Blood pressure. During a panic attack, your blood pressure is usually elevated. But if anxiety and fear are accompanied by a sharp drop in blood pressure below the normal range (the accepted norm is 120 over 80, but the figures may be individually higher or lower), this is an alarming signal. In this case, there may be more serious problems than a panic attack.

Stroke. Many people are afraid of a stroke during a panic attack. But we should not forget that with a stroke there are clear neurological symptoms: a person moves his tongue and cannot say anything, one half of the body or face goes numb, an intolerable headache, which does not cause any doubt about the need for an ambulance. In a panic attack, the hands may be slightly (!) numb, the feet may be cold and sweaty, and if the headache seems unbearable, it is only from excitement, in fact it is not.

Pain in the heart. Not all people know that when the stabbing in the left subcostal area is most often not heart pain, but intercostal neuralgia. True heart pain is diffuse, its localization is difficult to determine, as a rule, it is behind the sternum. But in this place above the solar plexus, where the heart is actually located, it can hurt more than just the heart: it can hurt there in diseases of the stomach, cholecystitis, esophagitis, thromboembolism, or spinal diseases. In any case, the pain syndrome is a reason to see a doctor, but not a sign of impending death or a reason to panic.

Choking. If you feel like you can't breathe in, you need to look at your face. In true hypoxia, the lips turn blue, the upper part of the face turns significantly pale. In a panic attack, there may only be a slight pallor, but not bruising. Choking can also be an attack of bronchial asthma, but in this case you can clearly hear wheezing and cannot breathe out - this is not the case with a panic attack. You can use a paper bag to monitor your breathing: that way you can see if you are okay with the amount of air you breathe in and out.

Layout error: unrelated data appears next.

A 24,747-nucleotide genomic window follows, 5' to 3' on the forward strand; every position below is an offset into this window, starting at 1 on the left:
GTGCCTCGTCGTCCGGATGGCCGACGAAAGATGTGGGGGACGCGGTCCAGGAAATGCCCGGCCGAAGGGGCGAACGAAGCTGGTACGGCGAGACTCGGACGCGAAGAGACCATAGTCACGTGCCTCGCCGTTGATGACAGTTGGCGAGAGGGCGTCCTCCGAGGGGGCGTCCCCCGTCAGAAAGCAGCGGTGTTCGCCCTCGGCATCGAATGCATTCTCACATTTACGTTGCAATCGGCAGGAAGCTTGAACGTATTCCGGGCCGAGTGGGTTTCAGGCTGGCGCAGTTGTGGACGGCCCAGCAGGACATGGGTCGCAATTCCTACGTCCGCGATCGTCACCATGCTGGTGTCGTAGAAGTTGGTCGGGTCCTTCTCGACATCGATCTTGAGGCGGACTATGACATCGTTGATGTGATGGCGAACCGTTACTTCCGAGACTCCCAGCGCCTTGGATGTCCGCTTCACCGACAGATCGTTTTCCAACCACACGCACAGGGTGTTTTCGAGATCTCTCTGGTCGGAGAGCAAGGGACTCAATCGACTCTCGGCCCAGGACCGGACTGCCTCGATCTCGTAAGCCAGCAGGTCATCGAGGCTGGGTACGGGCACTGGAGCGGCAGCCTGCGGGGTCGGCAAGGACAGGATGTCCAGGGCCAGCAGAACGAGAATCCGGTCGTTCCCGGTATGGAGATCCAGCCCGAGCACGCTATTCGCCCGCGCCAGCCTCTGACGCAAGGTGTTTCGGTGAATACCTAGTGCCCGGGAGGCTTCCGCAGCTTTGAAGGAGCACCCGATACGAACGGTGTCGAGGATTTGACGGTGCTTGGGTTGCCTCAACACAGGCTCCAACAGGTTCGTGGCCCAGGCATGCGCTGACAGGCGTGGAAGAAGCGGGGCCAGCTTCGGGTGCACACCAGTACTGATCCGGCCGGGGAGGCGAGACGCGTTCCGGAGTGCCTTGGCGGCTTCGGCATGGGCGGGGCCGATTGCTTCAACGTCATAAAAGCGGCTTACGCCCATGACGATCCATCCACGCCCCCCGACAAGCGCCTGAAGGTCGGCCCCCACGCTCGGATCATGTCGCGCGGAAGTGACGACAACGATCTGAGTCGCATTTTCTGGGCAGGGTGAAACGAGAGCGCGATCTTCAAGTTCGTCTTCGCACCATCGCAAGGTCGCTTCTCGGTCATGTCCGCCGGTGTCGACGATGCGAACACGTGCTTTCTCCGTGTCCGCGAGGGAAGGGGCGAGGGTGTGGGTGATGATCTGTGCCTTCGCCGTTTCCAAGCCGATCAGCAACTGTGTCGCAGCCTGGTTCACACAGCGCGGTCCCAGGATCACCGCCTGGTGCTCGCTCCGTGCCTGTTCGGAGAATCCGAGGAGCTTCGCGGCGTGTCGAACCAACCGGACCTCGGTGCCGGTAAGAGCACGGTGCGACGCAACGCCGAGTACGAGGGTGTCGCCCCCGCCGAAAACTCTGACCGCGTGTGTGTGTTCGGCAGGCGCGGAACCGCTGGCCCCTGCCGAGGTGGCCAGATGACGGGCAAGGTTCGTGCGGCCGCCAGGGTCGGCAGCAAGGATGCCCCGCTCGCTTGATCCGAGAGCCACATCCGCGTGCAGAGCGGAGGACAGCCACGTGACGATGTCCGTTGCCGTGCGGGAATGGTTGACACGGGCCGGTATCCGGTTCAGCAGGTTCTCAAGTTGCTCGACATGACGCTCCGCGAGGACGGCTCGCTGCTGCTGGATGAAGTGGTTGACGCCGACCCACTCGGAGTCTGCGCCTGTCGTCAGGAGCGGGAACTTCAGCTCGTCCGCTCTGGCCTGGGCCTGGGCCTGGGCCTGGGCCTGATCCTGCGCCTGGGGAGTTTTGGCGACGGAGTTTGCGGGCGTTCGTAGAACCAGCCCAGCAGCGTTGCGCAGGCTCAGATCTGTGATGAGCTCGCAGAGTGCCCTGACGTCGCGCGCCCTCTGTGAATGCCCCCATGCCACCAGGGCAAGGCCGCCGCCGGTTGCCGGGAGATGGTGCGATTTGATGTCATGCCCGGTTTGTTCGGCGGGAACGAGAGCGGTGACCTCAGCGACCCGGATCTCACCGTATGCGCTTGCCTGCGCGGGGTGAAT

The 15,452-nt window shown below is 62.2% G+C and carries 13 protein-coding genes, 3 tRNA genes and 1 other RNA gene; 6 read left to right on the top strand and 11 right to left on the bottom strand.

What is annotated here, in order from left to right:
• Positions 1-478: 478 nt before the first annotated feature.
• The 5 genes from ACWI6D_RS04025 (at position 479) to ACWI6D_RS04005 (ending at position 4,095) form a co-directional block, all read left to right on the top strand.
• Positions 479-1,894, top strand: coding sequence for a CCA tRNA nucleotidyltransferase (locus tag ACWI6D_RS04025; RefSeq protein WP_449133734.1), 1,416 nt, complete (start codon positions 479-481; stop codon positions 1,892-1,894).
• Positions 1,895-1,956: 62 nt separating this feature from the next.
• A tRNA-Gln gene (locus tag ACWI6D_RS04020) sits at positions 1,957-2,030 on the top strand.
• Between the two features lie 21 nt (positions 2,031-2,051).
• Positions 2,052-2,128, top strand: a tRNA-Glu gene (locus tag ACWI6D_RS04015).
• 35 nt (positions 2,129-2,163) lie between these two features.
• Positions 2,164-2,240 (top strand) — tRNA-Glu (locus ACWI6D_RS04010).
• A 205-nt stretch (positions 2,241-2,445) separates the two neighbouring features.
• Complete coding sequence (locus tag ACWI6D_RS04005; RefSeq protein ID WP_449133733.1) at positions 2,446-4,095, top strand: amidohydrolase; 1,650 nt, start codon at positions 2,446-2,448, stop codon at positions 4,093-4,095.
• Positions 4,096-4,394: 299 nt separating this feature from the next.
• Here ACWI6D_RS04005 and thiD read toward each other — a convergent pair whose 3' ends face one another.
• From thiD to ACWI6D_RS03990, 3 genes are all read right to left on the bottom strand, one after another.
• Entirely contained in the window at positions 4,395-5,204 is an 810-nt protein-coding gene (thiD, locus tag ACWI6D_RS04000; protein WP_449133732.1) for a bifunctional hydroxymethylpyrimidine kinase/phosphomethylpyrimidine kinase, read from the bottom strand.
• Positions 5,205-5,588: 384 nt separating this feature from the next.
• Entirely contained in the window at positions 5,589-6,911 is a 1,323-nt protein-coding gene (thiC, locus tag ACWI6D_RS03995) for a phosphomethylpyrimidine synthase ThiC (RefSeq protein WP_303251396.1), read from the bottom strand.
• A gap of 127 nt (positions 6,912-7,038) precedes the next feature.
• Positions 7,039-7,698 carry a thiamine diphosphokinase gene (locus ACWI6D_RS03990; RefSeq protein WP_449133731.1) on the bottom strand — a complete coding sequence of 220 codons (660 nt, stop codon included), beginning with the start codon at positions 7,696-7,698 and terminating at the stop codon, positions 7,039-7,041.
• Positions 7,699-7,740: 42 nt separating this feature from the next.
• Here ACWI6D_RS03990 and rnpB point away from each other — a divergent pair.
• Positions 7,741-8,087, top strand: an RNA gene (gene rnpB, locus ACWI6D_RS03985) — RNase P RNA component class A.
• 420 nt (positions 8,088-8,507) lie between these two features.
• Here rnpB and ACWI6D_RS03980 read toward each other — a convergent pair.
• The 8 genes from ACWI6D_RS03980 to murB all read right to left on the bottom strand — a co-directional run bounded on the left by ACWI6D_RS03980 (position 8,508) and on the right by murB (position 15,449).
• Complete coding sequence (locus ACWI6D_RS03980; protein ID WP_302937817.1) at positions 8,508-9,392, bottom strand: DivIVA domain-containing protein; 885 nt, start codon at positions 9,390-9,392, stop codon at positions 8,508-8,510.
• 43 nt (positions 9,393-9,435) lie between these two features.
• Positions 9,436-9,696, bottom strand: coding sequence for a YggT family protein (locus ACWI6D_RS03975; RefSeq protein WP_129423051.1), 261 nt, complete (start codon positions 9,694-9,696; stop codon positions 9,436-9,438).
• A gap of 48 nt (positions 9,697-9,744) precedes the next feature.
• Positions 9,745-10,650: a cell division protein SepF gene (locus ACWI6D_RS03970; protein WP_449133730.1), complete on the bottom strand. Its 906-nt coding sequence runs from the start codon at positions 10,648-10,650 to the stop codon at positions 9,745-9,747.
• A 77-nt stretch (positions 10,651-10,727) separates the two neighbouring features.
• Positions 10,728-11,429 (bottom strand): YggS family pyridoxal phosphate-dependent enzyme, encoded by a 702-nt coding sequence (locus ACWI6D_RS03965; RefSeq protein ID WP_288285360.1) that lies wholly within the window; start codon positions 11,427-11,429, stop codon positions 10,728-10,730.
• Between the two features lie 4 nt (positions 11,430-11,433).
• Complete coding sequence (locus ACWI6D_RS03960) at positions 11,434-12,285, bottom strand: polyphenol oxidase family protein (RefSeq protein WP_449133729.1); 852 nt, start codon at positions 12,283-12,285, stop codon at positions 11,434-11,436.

Sedation. If you give a patient a sedative during a panic attack, the attack gradually ends, even without the sedative the patient gradually gets better. On average, an attack lasts from 20 minutes to 2 hours. A patient with arrhythmia will not get better over time, even with sedatives, but will get worse.

Treatment of panic attacks

Some people, realizing that there is no real danger to their health, cease to feel fear. Others realize what is happening, but still cannot control the process. Then it is necessary to see a psychotherapist.

Exercises to stop a panic attack

To stop a panic attack, you must stop hyperventilating your lungs. You don't need to frantically open a window or run out onto a balcony. On the contrary, you have to hold your breath.

Breathing techniques can be different:

  • five counts of inhalation, five counts of exhalation, five counts of delay.
  • "square breathing": 5 counts of inhalation, 5 counts of delay, 5 counts of exhalation, 5 counts of delay.
  • You can slow down your breathing and stretch the exhalation: 5 breaths, 7 breaths (gradually stretching the exhalation to 10 counts).

The most important thing is to understand that you are not dying or crazy at all, you are not in danger, and you are not alone in your problem. Don't give up and go back to a normal full life.

Telehealth is Easy!

Safe, secure video platform for people who need immediate emotional or psychiatric support. 👍

Visits are always HIPAA compliant and can be done almost anywhere.